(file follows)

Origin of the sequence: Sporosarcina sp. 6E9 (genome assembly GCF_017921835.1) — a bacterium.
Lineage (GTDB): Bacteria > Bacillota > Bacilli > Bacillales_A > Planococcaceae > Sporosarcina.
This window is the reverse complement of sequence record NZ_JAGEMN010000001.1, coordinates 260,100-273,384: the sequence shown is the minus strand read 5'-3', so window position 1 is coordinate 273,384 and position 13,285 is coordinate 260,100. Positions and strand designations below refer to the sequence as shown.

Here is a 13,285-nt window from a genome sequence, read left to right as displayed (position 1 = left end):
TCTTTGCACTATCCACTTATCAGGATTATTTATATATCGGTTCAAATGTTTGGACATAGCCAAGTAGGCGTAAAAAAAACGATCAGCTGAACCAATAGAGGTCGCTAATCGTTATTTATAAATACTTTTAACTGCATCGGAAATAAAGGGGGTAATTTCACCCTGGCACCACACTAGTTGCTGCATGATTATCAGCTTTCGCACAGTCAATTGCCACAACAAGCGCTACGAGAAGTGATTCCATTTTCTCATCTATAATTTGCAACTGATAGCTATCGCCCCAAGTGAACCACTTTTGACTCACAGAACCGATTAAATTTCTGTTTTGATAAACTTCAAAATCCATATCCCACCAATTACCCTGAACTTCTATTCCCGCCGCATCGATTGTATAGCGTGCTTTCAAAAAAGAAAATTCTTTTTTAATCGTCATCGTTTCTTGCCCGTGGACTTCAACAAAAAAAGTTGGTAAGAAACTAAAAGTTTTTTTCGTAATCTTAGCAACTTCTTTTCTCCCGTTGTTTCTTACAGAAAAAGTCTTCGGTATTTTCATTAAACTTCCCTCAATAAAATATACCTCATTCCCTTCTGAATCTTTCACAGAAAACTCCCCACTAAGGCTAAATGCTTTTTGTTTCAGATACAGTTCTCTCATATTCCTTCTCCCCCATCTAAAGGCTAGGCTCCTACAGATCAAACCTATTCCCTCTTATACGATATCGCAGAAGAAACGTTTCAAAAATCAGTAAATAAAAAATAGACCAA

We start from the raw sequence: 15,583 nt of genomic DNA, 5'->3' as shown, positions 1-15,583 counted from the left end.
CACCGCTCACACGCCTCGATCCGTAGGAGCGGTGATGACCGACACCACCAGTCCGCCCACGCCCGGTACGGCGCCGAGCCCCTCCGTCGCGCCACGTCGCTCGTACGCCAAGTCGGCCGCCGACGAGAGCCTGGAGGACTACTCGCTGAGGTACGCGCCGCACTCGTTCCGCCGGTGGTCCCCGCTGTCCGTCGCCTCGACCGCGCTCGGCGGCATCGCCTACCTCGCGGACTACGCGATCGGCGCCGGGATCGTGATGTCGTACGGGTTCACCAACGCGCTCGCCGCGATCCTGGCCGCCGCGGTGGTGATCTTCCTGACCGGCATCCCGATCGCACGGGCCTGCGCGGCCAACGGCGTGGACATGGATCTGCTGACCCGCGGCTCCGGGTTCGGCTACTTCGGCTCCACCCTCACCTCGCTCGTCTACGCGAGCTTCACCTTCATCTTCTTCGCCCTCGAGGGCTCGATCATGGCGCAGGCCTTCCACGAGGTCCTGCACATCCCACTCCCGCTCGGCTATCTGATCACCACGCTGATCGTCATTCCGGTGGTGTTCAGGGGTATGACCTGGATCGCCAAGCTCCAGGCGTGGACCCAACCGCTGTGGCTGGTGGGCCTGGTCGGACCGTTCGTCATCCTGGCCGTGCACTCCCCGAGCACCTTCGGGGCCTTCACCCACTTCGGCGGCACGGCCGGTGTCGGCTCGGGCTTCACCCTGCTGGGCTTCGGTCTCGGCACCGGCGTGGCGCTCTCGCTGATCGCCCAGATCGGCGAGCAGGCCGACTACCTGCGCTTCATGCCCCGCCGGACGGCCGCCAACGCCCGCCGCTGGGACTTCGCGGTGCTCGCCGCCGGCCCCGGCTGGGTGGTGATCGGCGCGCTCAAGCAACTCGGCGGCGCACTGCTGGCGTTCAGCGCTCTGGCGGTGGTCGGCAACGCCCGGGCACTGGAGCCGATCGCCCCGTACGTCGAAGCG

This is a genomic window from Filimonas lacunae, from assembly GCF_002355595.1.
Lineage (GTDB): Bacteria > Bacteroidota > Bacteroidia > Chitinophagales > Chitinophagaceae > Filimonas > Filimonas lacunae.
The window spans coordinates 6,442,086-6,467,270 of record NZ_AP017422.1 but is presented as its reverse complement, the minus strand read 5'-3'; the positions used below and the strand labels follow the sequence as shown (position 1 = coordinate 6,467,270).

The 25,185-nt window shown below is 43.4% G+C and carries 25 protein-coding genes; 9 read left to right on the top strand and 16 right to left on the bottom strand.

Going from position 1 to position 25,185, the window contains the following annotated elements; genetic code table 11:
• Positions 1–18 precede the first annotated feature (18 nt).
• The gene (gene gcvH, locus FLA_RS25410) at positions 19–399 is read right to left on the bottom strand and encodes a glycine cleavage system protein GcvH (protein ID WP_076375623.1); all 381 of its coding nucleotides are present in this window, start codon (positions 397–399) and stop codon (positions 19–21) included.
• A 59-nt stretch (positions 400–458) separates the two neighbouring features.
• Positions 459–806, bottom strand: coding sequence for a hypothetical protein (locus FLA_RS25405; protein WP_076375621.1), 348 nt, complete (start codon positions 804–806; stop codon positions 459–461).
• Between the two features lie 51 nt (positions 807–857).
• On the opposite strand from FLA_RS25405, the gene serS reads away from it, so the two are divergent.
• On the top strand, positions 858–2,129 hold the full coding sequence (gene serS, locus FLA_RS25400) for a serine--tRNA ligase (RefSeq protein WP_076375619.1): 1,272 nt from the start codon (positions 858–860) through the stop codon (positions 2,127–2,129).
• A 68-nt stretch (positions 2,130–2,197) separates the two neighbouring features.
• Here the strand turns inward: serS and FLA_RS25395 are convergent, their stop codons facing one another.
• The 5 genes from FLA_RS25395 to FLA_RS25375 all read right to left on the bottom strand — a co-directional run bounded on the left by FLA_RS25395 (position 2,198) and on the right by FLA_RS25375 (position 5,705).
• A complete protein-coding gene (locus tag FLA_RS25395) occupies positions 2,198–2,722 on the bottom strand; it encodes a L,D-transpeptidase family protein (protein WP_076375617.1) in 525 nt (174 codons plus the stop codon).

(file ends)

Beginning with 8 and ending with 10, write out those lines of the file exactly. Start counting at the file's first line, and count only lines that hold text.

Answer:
This is a genomic window from Filimonas lacunae, from assembly GCF_002355595.1.
Lineage (GTDB): Bacteria > Bacteroidota > Bacteroidia > Chitinophagales > Chitinophagaceae > Filimonas > Filimonas lacunae.
The window spans coordinates 6,442,086-6,467,270 of record NZ_AP017422.1 but is presented as its reverse complement, the minus strand read 5'-3'; the positions used below and the strand labels follow the sequence as shown (position 1 = coordinate 6,467,270).